Auch für nicht Java-Entwickler bietet dieses Buch einiges. Die ausführliche Beschreibung des EGit Plugins mit zugehöriger Einführung in Git selbst, als auch die Beschreibung des Mylyin Plugins für die Aufgabenverwaltung sind für Software-Entwickler jeglicher Sprache hilfreich.

Für Neueinsteiger in die Welt der Eclipse IDE ist dieses Buch uneingeschränkt zu empfehlen. Und auch erfahrene Eclipse Anwender werden noch die eine oder andere Information finden die ihnen bisher nicht bewusst war. Ich selbst als langjähriger Nutzer und Committer habe Einstellungen und Funktionen kennengelernt, die mir bisher nicht bekannt waren, z.B.
Lesen Sie weiter... ›
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5.0 von 5 Sternen Wie immer gut 5. Juli 2013
Von jahwah
Denken Sie, das Sie alles wissen über Eclipse, nur weil Sie es jeden Tag in den letzten 8 Jahren verwendet haben? Lesen Sie dieses Buch von Lars und es wird Ihnen zeigen, daß Sie mir Ihrer Einschätzung falsch liegen. Das ist auf jeden Fall mir passiert. Das Buch führt die verschiedenen Teile von Eclipse zusammen und heutzutage bin ich noch produktiver im Umgang mit Eclipse.
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5.0 von 5 Sternen The Starting Gate for Eclipse 2. August 2013
Von Let's Compare Options - Veröffentlicht auf Amazon.com
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Amazon's nice selection of Eclipse books, even by this author, can be daunting. You see volumes 1, 2...n..; versions 4, 4.x... 4.n; vogella; java... and !!!!

Cutting through all the fog, THIS BOOK IS BY FAR the best starting point for general and beginning Eclipse use, as well as a great reference for all levels. IOW, even though this is "volume two" you DO NOT need "volume one" to begin learning the Eclipse IDE, this IS it! Confusing? I know. Since I'm targeting this review at beginners to Eclipse development (which is where this book shines), let me detail the frame. First, Eclipse is an open source (freely available free) SDK or IDE. Those initials mean software development kit or integrated development environment-- specifically targeted to Java coding.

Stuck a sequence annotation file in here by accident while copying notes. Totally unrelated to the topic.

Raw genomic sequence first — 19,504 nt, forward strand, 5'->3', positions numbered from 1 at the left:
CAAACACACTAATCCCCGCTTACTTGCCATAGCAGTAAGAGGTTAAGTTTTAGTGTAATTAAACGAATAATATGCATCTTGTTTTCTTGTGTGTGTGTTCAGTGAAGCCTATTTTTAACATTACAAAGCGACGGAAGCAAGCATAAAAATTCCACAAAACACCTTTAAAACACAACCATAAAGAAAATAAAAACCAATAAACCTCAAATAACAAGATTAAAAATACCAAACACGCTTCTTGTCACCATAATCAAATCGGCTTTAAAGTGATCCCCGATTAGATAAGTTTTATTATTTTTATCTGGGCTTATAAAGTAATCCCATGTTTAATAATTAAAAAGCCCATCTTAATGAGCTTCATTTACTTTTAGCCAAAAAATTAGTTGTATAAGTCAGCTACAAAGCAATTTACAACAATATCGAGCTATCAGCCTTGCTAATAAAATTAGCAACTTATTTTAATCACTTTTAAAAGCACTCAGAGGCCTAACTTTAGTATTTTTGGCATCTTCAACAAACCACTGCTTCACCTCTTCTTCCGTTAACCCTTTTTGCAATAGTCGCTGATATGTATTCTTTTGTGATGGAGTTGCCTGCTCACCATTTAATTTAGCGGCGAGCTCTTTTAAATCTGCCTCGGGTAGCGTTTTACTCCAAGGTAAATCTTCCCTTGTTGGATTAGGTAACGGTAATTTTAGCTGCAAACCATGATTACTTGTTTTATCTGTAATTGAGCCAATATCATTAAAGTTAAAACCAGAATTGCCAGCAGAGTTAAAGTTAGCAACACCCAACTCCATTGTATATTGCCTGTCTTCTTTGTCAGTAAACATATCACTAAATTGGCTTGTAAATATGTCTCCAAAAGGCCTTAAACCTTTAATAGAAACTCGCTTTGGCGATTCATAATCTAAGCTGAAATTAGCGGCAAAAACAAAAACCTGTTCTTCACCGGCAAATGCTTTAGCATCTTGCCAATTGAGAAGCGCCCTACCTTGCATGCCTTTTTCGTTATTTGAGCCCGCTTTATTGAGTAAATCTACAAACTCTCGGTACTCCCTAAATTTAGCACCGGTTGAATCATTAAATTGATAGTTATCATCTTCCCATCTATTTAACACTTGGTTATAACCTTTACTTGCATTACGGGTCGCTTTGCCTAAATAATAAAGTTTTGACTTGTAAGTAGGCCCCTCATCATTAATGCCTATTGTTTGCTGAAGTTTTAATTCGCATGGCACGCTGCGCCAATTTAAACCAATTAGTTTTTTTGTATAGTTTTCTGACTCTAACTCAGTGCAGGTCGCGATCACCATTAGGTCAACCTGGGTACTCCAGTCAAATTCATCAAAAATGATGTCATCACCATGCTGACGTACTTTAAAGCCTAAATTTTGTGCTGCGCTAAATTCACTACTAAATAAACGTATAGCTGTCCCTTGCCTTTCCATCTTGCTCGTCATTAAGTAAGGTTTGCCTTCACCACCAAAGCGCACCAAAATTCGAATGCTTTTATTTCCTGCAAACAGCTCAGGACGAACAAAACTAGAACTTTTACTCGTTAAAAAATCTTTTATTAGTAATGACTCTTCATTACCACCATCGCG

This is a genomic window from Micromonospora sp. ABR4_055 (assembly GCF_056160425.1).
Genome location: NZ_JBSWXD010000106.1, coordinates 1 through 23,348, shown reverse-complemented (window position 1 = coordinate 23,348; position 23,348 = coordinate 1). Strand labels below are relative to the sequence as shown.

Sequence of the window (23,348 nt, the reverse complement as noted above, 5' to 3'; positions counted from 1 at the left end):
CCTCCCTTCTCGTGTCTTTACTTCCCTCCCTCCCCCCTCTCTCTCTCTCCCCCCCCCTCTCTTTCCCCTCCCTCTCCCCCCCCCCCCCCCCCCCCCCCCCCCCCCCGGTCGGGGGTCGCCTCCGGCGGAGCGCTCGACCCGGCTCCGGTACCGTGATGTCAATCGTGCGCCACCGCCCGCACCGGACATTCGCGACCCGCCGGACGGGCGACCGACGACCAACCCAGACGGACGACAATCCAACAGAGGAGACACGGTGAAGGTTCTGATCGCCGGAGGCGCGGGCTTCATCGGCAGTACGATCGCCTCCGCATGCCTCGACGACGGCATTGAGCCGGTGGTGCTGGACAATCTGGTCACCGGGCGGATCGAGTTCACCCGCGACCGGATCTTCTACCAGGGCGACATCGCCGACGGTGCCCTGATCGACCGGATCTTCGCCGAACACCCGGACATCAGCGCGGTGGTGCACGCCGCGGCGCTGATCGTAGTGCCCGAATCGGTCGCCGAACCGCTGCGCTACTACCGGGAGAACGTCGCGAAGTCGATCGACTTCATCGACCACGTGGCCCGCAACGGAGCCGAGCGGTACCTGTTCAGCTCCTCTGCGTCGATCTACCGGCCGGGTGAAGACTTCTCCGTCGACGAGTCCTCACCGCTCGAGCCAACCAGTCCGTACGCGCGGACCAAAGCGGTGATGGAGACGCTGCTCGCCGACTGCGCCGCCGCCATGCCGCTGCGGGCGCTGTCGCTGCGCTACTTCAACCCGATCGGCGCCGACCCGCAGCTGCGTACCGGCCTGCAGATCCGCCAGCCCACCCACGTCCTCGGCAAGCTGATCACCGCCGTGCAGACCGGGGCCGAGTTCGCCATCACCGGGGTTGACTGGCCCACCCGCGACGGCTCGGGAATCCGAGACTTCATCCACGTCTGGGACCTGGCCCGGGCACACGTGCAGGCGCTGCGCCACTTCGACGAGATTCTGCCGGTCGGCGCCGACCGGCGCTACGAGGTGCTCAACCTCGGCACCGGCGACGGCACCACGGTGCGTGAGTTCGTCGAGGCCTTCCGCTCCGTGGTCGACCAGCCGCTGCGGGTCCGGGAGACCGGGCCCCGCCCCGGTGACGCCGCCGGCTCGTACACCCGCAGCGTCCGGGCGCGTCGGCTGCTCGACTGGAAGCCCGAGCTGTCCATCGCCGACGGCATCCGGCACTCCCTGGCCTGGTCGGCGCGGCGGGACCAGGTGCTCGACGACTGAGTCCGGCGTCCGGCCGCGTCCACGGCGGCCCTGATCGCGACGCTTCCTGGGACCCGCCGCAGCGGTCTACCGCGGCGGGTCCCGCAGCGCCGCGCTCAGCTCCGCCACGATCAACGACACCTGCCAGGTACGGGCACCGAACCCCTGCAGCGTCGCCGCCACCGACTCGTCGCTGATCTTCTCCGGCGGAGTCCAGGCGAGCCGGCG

When I say Java, I mean Java application development-- meaning writing software programs / apps in Java. An IDE is a kind of "editor" or gui that allows you to write, debug and test drive your programs and apps, or even pieces/ units within them. IDEs themselves have plug-ins, design pattern templates, their own api's, and much more. Before you (as an ADVANCED developer) use those tools, you've got to first learn to use an IDE itself (like Eclipse, DrJava, EasyEclipse, J, Netbeans, Cube-J, BlueJ, tIDE, etc.). Other books, volumes and editions in this series show you advanced techniques for those plug ins and app development; THIS book is a great intro to how they all integrate from square one.

Even though this starts at the beginning, you have to understand at least the basics of OOP, Java, libraries, runtimes, compilers and other aspects of development, or you'll get lost quickly, even at this gentle level. Unlike C#, Java uses bytecode and distributed compilation/ interpreting, so developing in Java has its plusses and minuses, but Eclipse is one of the top open source IDEs for many Java jocks. I predict that in the future, compilers will all be distributed and only "thought of" as a unit (your smartphone doesn't recognize your voice, Google's servers do).